BMS_260_Week12_Notes.pdf BMS 260
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This 5 page Class Notes was uploaded by Mikaela Maldonado on Friday April 15, 2016. The Class Notes belongs to BMS 260 at Colorado State University taught by Dr. Russell Anthony in Spring 2016. Since its upload, it has received 19 views. For similar materials see Biomedical Sciences in Biomedical Sciences at Colorado State University.
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Date Created: 04/15/16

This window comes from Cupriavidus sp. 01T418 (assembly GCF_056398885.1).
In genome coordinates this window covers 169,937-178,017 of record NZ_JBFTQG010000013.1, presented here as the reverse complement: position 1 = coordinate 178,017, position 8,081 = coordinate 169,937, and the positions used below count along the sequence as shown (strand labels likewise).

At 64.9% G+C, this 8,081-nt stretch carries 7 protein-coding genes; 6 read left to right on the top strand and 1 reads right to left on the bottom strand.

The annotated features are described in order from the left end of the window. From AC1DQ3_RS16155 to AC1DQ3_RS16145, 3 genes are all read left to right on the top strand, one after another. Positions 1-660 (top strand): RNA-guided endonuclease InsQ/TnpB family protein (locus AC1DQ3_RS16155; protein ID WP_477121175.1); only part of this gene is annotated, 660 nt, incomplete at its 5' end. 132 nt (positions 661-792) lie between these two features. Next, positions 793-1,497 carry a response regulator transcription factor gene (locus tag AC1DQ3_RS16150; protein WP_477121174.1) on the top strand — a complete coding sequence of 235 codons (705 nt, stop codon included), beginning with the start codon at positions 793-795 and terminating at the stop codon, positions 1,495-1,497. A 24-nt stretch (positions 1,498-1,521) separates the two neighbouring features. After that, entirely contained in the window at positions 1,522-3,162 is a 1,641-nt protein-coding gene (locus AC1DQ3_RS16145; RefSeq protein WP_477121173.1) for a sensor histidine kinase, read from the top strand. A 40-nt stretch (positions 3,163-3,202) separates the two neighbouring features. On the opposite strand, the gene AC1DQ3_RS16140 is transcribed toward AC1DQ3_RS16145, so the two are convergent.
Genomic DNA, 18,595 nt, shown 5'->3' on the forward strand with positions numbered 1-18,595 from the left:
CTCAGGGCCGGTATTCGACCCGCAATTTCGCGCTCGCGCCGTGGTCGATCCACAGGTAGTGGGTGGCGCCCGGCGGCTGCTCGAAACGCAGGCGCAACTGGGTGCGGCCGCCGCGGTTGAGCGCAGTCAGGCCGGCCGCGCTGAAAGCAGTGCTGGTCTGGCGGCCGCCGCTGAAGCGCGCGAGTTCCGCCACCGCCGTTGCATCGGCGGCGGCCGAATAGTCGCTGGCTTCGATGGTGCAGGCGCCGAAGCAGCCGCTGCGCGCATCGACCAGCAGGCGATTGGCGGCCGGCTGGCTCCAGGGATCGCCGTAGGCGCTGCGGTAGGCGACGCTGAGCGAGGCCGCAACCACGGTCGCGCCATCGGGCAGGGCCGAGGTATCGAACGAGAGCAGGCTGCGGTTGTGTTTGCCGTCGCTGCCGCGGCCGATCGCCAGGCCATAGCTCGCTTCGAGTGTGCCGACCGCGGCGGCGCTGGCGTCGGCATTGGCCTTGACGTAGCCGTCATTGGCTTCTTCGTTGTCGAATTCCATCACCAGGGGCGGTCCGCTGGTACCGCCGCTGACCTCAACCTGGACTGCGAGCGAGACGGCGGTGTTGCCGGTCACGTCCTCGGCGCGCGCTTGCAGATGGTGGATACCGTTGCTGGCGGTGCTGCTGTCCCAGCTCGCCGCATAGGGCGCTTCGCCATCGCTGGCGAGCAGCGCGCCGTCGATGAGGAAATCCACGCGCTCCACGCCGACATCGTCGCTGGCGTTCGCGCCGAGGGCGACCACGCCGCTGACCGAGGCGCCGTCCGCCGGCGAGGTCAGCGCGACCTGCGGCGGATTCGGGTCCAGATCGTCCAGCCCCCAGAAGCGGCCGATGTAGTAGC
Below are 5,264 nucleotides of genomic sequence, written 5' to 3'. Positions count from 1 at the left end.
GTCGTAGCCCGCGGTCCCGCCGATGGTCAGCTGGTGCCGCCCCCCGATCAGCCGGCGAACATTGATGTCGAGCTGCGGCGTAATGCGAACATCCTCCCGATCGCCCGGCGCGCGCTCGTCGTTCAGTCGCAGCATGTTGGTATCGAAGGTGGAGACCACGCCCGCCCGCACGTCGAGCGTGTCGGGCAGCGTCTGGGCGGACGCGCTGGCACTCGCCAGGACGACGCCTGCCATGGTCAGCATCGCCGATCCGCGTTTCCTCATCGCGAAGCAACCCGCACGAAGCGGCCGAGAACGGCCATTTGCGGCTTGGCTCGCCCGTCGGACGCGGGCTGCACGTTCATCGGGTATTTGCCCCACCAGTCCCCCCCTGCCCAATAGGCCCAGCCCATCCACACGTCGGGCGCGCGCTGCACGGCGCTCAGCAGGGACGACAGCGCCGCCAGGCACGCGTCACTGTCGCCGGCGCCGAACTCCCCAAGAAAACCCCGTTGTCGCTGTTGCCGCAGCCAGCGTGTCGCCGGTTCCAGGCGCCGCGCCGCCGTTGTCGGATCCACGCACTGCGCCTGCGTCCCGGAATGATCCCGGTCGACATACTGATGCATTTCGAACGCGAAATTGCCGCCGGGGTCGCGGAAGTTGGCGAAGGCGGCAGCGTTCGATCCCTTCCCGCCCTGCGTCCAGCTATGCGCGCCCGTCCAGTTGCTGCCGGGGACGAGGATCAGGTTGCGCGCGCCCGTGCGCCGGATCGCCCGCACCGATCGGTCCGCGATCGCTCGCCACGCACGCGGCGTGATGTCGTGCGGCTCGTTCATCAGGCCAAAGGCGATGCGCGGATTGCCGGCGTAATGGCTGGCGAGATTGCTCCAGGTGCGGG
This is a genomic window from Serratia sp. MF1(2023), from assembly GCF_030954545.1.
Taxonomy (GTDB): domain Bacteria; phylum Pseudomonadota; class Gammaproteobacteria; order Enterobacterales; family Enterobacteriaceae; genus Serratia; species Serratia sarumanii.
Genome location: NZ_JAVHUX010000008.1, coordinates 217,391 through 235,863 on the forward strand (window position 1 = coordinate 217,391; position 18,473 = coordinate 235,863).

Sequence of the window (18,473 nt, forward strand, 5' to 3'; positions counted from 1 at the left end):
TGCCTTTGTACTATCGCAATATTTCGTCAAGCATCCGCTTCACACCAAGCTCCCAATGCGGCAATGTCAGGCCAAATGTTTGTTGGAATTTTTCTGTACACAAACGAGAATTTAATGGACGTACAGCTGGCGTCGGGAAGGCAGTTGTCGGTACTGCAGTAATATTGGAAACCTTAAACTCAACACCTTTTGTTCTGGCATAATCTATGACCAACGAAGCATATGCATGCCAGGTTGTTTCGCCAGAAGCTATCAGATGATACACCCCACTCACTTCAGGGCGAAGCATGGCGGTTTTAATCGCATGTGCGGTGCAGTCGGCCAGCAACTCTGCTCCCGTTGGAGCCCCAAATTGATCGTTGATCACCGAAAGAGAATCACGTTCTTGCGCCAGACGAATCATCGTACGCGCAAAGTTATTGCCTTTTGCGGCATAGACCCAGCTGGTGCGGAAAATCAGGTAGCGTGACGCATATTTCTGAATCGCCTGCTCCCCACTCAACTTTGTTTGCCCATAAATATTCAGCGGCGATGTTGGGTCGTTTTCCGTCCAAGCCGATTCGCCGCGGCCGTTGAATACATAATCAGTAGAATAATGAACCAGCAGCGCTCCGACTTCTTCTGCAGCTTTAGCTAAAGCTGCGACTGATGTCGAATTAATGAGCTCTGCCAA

Accessory Digestive Organs Pancreas Underneath the liver Endo/exocrine gland Tubular epithelial Endocrine – insulin and glucagon Majority is exocrine Main pancreatic duct – Duct of Wirsung Accessory duct – duct of Santorini Alveoli – cells (pyramid shaped acinar) Exocrine cells secrete enzymes Duct cells secrete bicarbonate Liver 2 lobes right is large left is smaller sits underneath the diaphragm common hepatic duct –central join of many hepatocyte = liver cell gall bladder – stores bile until it is needed secretory organ - bile processes and stores nutrients – glucose in the form of glycogen fat in liver filter and function in the removal of old red blood cells which leader to hemoglobin processing and generation of bilirubin (pigment in bile) synthesis of plasma proteins (albumin, clotting protein, angiotensin) common bile duct empties into the duodenum bile salts will also recycle back to the liver through the hepatic portal vein (75% of the blood to the liver hepatic portal system delivers absorbed nutrients to liver for processing before them enter the general systemic circulation hepatic lobule central vein in the center empty into hepatic vein coalesce into the hepatic portal vein portal triad on the edge hepatic artery 25% of blood and most oxygen portal vein 75% deoxygenated blood branch of bile duct Kuppfer cells Anchored macrophages within liver Sinusoids Bile ducts run through sinusoids Canniculi travel out of liver primarily Salivary glands Acinus region – produce material Glanular portion Serous cells – zymogen portion Mucus cells – lubrication Concentration of Na, K, Cl, HCO3, H20 is very similar to that of blood Amylase Starch splitting enzyme Amylose – simple no branching Amylopectin – branching Cleaves alpha 1.4 linkages Does not cleave alpha 1.6 linkages (gives branch) Does not cleave beta 1.4 linkages – found in cellulose Does not cleave at terminal alpha 1.4 Does not cleave at alpha 1.4 linkages next to a branch point Will end up with Maltose – 2 glucose molecules Maltotriose – 3 glucose molecules Oligosaccharides Stomach Gastric glands Chief cells – pepsinogen Parietal cells -> HCL and intrinsic factor Endocrine cells G cells release gastrin which increase release of HCl D cells release somatostatin – decrease release of HCl Pepsinogen Reacts with HCl to produce pepsin Pepsin Is a protease – cleaves proteins at aromatic amino acids Parietal cells – release HCl – pH of 0.8 – helps to kill bacteria Mucus protects the stomach HCl Activates pepsinogen to pepsin Helps with hydroloysis of protein Fe digestion/absorption Fe 3+ (ferric iron) Needs to be Fe 2+ (ferrous) to be absorbed in the small intestine Protons are actively pumped out through ATPase pump into the lumen Pump inhibitors are Prilosec and pepeid HCO3 goes towards blood Can measure a slight rise in blood pH right after eating Alkaline tide Intrinsic factor Acts as a carrier for vitamin B12 Helps its absorption in ileum HCl production decreases with ages as well as intrinsic factor that leads to a B 12 deficiency Regulation Volume/composition rather than nutritional state of the body Absorb all the nutrients taken in Basic principles of control ENS Submucosal plexus only resides in small/large intestine Myenteric plexus CNS System through regulation of SNS and PNS Gastrointestinal Tract Wall Mucosa Epithelium Lamina propria Muscularis mucosa Submucosa Major blood and lymphatic vessels Submuscosal plexus Muscularis externa Circular muscle Myenteric plexus Longitudinal muscle Serosa Cephalic phase Stimuli – brain – increase enteric neural activity – gastrin secretion – histamine – HCl (increase gastrin)– somastatin – inhibits more HCl Gastric phase stimuli Luminal distension Amino acid and peptides Vagal nerve release of ectylcholine ENS Gastrin releasing peptide (GRP) stimulate to release gastrin Ach inhibits D cells Chemoreceptors – stimulate chief cells (release pepsinogen – protein digestion) Mechanoreceptors – stimulate G cells, parietal cells As the pH drops – stimulate D cells to secrete somatostatin Chyme – products of gastric digestion Intestinal phase Decrease pH, increase fat, a.a., hyper tonicity – neural receptors (ENS) increase secretion of enterogastrones (hormones) Short reflexes decrease emptying Long reflexes increase sympathetic efferents and decrease parasympathetic Enterocytes – epithelial lining of intestine and specialized ones produce cholecystokinin (CCK) CCK paired with secretin inhibit stomach activity Pancreatic secretions Trypsinogen, chymotrypsinogen Endoproteases – creates small peptides (also true for pepsin) Carboxypeptidase – exoprotease, cleave off a. a. Enterokinase – cleaves trypsinogen into trypsin Trypsin – activates chymotrypsinogen and procarboxypeptidase Control Increase fatty acids and a.a,, CCK, and enzyme secretion Liver – bile secretion Involved in fate digestion Bile salts – derivative of cholesterol Cholesterol Bilirubin Lecithin (phospholipid) Secretin will stimulate bile production Carbohydrates, proteins, lipids, Calcium, iron and folate – absorbed in duodenum Bile acids, B12 – ileum absorbs Proteins Pepsin creates peptide fragments stomach trypsin and chymotrypsin in small amounts Enterocyte absotption of amino acids Apical membrane – Na coupled transport individual a.a. Fragments are digested to a. a. by carboxypeptidase form pancreas and aminopeptidase on luminal side of small intestine Proton cotransport of small peptids (2-3 a. a.) PepT1 is a proton cotransporter